Hello again! I haven’t done very well with my promise of regular updates, lakini nitajaribu (but I’ll try)!!
So, we are now almost finished with our second week of classes in Nairobi. As we get more and more into our health and development curriculum, things are definitely becoming more “real”. In some cases, this means harder.
Last Friday, we went on a visit to an organization called Women Fighting AIDS In Kenya (WOFAK). It was a really great organization. being introduced to it, we briefly visited their lunch program, which feeds many children who are HIV positive, or affected by HIV and talked with some primary school boys as they ate. We then divided into small groups and each group went with a member of the staff on a house call.
My group went with a staff member who was bringing some groceries to an HIV positive woman who has been too sick to leave. Her name was Helen, and until recently she had been paralyzed (we were kind of unclear why, but we think it was because of the ARV’s she was taking) and very, very ill. Since becoming a patient with WOFAK and getting new ARV’s (antiretrovirals—the drugs used to treat HIV patients), she said she has been feeling much stronger, which was great to hear. Other things she had to say were more difficult to hear. Her husband had left her (and her two young children, with whom she lives in her one-room house, which was absolutely no bigger than 10’x10’) after she was diagnosed with HIV. She hasn’t told her children she is HIV positive (though they know she’s sick with something), and keeps her drugs in a suitcase in the corner of the room so no one will see them. The stigma associated with HIV/AIDS is a major problem here, and a big barrier to prevention and treatment. I think the most uncomfortable part of this day was being in Helen’s house talking to her, but at the same time knowing that our presence was not helping her at all. Though she seemed happy to meet us, and we were certainly happy to meet her, many of us still felt like we were just gawking. This is a feeling we’ll definitely have to come to terms with over the course of our program.
On Saturday, we visited a fantastic organization called Mathare Youth Sports Association (MYSA). Mathare is the second largest slum in Nairobi, and MYSA is an organization that has been serving the residents of Mathare since the 1980’s. In fact, the MYSA employees who showed us around had all grown up as children in their programs. MYSA’s programs are incredibly comprehensive, as we saw by visiting a service project, a library, the arts center (dance, music and visual arts), and many other buildings in different parts of the slum and surrounding areas.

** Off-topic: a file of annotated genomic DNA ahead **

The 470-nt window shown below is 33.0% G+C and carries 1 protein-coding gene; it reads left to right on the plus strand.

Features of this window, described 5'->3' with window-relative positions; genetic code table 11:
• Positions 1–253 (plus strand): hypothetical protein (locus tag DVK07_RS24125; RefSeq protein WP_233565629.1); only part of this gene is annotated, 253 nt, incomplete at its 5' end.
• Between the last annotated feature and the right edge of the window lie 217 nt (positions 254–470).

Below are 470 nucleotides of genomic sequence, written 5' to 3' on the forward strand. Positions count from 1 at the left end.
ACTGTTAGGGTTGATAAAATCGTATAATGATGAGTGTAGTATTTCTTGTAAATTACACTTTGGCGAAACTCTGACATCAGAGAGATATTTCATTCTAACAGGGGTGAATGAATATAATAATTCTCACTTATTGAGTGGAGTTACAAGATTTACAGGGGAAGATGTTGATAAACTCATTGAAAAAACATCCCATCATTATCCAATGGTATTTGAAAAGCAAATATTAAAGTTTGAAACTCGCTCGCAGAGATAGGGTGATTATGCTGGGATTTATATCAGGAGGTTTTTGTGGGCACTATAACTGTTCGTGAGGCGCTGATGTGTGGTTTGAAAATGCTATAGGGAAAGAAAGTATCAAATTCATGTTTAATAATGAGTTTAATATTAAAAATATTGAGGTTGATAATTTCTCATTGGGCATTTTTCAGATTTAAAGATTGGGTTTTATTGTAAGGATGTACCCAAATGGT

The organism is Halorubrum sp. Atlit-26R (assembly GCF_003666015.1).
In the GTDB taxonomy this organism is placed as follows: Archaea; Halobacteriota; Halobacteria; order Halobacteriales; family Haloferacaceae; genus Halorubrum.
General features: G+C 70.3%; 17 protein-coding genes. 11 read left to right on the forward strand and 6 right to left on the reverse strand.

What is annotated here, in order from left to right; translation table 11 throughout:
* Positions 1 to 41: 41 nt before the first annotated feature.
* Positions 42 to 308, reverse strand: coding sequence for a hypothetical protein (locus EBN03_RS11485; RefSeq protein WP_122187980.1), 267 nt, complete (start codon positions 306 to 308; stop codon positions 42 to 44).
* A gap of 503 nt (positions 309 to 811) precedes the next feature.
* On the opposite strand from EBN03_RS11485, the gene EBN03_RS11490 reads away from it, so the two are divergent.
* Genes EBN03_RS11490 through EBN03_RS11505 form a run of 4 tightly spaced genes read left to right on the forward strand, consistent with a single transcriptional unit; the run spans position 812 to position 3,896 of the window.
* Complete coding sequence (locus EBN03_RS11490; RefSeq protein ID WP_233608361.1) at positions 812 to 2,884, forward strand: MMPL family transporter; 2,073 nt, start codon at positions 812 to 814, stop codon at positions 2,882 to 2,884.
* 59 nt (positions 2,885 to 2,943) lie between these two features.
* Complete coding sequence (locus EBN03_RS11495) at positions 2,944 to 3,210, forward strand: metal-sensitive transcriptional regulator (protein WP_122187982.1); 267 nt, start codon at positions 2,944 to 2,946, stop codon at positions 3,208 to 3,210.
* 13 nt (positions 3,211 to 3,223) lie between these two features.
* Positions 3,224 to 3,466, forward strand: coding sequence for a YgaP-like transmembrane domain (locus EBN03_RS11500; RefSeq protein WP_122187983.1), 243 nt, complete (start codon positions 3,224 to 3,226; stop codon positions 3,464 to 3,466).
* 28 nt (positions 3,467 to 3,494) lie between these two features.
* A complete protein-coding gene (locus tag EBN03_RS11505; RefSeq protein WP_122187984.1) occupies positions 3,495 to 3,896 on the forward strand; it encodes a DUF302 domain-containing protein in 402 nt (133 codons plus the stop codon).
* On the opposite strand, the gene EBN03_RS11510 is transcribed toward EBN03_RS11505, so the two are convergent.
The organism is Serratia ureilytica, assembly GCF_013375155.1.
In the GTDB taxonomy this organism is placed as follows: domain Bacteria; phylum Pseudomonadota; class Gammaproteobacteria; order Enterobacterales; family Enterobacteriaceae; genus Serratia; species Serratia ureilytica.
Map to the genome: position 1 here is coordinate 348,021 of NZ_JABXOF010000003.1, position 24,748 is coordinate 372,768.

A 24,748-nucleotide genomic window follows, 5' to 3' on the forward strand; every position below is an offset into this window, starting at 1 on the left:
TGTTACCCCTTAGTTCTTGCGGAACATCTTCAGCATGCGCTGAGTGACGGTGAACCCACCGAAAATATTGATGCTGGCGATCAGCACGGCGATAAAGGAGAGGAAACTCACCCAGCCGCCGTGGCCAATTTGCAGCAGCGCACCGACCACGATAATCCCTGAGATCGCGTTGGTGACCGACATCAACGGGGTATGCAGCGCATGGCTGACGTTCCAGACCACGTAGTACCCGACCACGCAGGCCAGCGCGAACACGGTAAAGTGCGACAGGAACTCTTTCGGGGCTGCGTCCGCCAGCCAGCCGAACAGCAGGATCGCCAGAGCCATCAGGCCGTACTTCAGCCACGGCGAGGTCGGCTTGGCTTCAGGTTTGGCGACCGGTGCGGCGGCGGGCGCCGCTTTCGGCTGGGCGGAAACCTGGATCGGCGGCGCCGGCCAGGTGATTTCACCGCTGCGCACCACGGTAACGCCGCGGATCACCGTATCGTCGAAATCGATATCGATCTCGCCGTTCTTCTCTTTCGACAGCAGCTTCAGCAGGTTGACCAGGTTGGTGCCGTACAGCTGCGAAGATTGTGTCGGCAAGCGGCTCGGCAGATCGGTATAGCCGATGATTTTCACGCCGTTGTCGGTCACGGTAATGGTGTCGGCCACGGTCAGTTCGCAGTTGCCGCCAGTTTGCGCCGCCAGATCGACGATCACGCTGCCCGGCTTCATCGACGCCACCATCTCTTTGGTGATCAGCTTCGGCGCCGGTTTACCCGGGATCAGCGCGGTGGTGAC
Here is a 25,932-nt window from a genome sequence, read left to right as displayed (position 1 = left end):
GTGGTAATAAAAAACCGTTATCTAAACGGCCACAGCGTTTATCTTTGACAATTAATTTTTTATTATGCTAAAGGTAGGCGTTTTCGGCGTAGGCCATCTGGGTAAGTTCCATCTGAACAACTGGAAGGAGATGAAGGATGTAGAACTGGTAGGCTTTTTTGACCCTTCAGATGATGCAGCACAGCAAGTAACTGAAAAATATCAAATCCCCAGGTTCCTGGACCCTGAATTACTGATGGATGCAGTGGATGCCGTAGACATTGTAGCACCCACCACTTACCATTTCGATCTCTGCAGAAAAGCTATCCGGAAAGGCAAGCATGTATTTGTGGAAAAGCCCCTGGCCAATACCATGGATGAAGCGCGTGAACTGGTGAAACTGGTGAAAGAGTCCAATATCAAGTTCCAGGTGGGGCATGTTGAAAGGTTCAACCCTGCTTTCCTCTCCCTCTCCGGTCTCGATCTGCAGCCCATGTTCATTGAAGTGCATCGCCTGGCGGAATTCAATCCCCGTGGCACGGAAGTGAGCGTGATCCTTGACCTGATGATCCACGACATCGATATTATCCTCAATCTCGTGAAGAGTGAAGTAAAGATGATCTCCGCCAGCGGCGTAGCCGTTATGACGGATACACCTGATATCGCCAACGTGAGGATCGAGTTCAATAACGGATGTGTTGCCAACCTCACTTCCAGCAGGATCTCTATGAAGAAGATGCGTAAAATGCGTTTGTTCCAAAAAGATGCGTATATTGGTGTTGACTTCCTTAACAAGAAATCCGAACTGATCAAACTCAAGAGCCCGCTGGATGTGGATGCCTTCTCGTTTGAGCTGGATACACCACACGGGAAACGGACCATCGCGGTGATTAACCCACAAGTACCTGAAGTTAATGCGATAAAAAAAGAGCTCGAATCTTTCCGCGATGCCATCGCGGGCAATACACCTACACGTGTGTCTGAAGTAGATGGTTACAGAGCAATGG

The day started with us helping some of the kids clear trash from the narrow dirt roads in the slum, where people just dump it. MYSA has a huge soccer league for youth (I think it ranges from U-10 teams to U-21 teams), and the service projects are a big part of the competition. In soccer, when a team wins a match, they receive three points. For each service project a MYSA team completes, they receive six additional points. They can’t compete in the season championship, regardless of points, if they haven’t participated in the service projects. We were all blown away by the scope of MYSA’s programs, and it was a really uplifting visit.
Today (Wednesday), we visited Carolina for Kibera, which is a well-known NGO in Nairobi’s largest slum, Kibera. It was also incredibly impressive. We visited the headquarters and heard about the organization from several of its directors and workers. They also have several different major undertakings including Binti Pamoja (“Daughters Together”), a girls’ empowerment program, a sport for social development program, a peace promotion program (Kibera was one of the worst-affected areas during the ethnic-based post-election violence in 2007) and a really good clinic, among others. We visited the clinic, which is the only real/permanent structure in its area, and seems like it’s a great resource. What really stood out to me about this organization was how adamant they are that the community be a partner of the organization, and not just a beneficiary. I think this is a mindset that all organizations serving communities like Kibera should adopt.
More and more we’re seeing that there is no replacement for grassroots knowledge, and that partnering with communities is absolutely essential to creating sustainable initiatives. I was also very interested in CFK’s efforts at promoting post-2007 reconciliation among all of the ethnic groups that reside in Kibera. They said that in their soccer league, teams are required to have players from several different tribes so that people from different backgrounds can foster dedication to a common cause instead of dividing. For my Independent Study Project, I’m really interested in exploring soccer’s significance in ethnic and/or national expression.
Phew, that was a lot of writing. Hopefully you’re still with me! I’ve thought of some other Kenyan things to note like I did in my first entry, so I think I’ll write once more before the end of the week. On Friday, we’re taking an overnight bus to Mombasa, Kenya’s second largest city, to spend two weeks on the coast! For most of that time, we’ll be in our rural homestay in a village called Shirazi, a couple hours south of Mombasa. We’ll then spend four or five days in Mombasa proper before returning to Nairobi on March 5th. During this time we’ll have limited internet, if any, so my blog will be quiet for a while. But I hope you’ll all have a great end of February/beginning of March! Tutaonana baadaye!